• Controversial economic development tactics: City uses power to
get land desired by a private developer – legal in some states;
illegal in others—”blight” barn door exemption.
• See Kelo v. City of New London, Connecticut
Kelo v. City of New
London, Connecticut
• City of New London worked on plan to piece together
property along riverfront for upscale housing, a new
shopping center, and a facility for Pfizer Company.
• Some home owners refused to sell, including Suzette
Kelo, who wanted to keep her water-front home, and
Wilhemina Dery who was born in her home in 1918 and
lived there all of her life.
• City used power of eminent domain to buy property and
sell to developers.
• Homeowners claimed this was a 5th Amendment violation
of “public use”.
• Connecticut courts held the taking was proper and home
owners appealed.
Kelo v. City of New London,
• ISSUE Does the City’s development plan serve a “public
• This court favored giving legislatures broad latitude in
determining the public needs through takings.
• Court will defer to the city’s determination for the need for
“economic rejuvenation.”
• Look at benefits to the community, such as new jobs,
increased tax revenue.
• HELD: The takings that are challenged satisfy the Fifth
Amendment requirements of takings for a public purpose.
City wins.
IJ—Kelo v. New London
6th, 7th & 8th Amendments
Right to trial by jury in criminal
Right to trial by jury in common
law cases
Limits cruel & unusual
punishments and excessive fines
14th Amendment: Due Process
Clause and Equal Protection Clause
• “No state . . . shall deprive any person of life, liberty or
property without due process of law;
• “nor deny to any person within its jurisdiction the equal
protection of the laws.”
• 14th Amendment incorporates protections from the Bill of
Rights & applies them to state governments.
• Due process: violated when a state infringes on
fundamental liberty interests without narrowly
tailoring to meet the compelling state interest; is
offended when state action shocks the
conscience or offends judicial notions of fairness
and human dignity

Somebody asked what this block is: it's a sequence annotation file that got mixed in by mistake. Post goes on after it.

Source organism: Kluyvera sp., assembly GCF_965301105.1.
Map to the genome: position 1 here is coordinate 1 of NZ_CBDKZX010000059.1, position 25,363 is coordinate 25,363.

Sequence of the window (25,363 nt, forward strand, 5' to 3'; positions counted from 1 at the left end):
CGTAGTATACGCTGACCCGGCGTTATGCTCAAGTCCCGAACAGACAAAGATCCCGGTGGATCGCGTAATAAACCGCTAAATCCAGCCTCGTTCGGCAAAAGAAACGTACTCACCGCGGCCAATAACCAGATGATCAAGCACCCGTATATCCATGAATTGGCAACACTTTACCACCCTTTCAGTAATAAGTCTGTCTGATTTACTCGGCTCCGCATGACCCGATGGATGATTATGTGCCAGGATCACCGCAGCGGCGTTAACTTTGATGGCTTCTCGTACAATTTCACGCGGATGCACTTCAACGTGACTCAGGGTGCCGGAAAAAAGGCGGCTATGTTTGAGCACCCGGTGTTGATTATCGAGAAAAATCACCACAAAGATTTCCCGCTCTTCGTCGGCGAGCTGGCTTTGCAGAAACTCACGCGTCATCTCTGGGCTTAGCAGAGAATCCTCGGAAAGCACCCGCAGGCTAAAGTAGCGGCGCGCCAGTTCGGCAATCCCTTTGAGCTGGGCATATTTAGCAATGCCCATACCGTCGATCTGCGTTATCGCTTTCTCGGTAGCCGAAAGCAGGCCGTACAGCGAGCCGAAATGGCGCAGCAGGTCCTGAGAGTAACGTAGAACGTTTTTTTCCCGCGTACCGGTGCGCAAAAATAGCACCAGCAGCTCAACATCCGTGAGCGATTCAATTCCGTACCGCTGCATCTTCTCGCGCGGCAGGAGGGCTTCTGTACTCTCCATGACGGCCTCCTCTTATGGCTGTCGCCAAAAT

• Equal protection: governments must treat people
Pro’s Sports Bar & Grill v. City of
Country Club Hills
• Pro’s Sports Bar & Grill received a Class A liquor license from City
of Country Club Hills (suburb of Chicago)
– Allowed Pro’s to stay open until 2 AM Monday – Fridays
– Open until 3:00 AM Saturdays and Sundays
• Next year, owners reapplied for renewal.
• City council decided (without hearing or vote) to change liquor
license to require Pro’s to close at 11:30 PM on weekdays & 12:30
AM on the week-end.
• Owners sued– would have terrible impact on business
• District court issued a temporary injunction against City’s
enforcement of new license
• Court said there was a violation of due process.
• City appealed.
Pro’s Sports Bar & Grill v.
City of Country Club Hills
• Two questions
– Whether plaintiffs were deprived of a protected liberty or property
– If so, whether deprivation occurred without due process.
• When license granted, this is a form of property under “due process.”
• Like a revocation of an existing license, nonrenewal requires cause
and a hearing
• Pro’s did not receive a pre-deprivation hearing or other protections of
the revocation process.
• Irreparable harm to Pro’s outweighs any interest in city.
• HELD: Preliminary injunction against the City’s actions upheld.
Reget v. City of La Crosse
• Reget owned John’s Auto Body in La Cross, Wisconsin since 1975.
• City ordinance: If you have 2 or more junked vehicles outdoors for
more than 30 days, you are a junk dealer & need fence to hide vehicles.
• He said that rule was unfair as it applied only to him.
• In 1996, City wanted to rezone Reget’s property from “heavy industrial”
to “commercial” – would force him to move his business.
• Reget and City fought. City agreed that Reget could stay if he built a
fence & complied w/ noise ordinance.
• Reget again complained that City was selectively enforcing its
• City agreed to enforce its ordinances against any violators.
• In 2003, no fence; city issued citation.
• Reget agreed to let City install a fence and to repay city for the costs
• In 2006, Reget sued City and officials for violating his equal-protection
rights by selectively enforcing its ordinance him and by targeting him
for rezoning.
Reget v. City of La Crosse
District Court granted summary judgment for City. Reget appealed.
HELD: Affirmed Summary judgment for City, and dismissed Reget’s claims
Equal protection is violation even if there is so-called “class of one”
Plaintiff must prove:
1) state intentionally treated him different than others similarly situated
2) there is no rational basis the difference in treatment.
Reget’s argument fails with first step of analysis.
Others compared to Reget must be similar in material aspects.
Reget did not produce evidence that other businesses failed to comply with
fence requirement. No evidence that other dealers were not cited.
Three citations against Reget were dismissed – unlike other junk dealers.
Reget volunteered to build fence with settlement of his rezoning dispute.
This voluntary agreement cannot support a class-of-one claim.
No evidence that City singled him out for rezoning.
City rezoned more than 100 properties as part of rezoning project.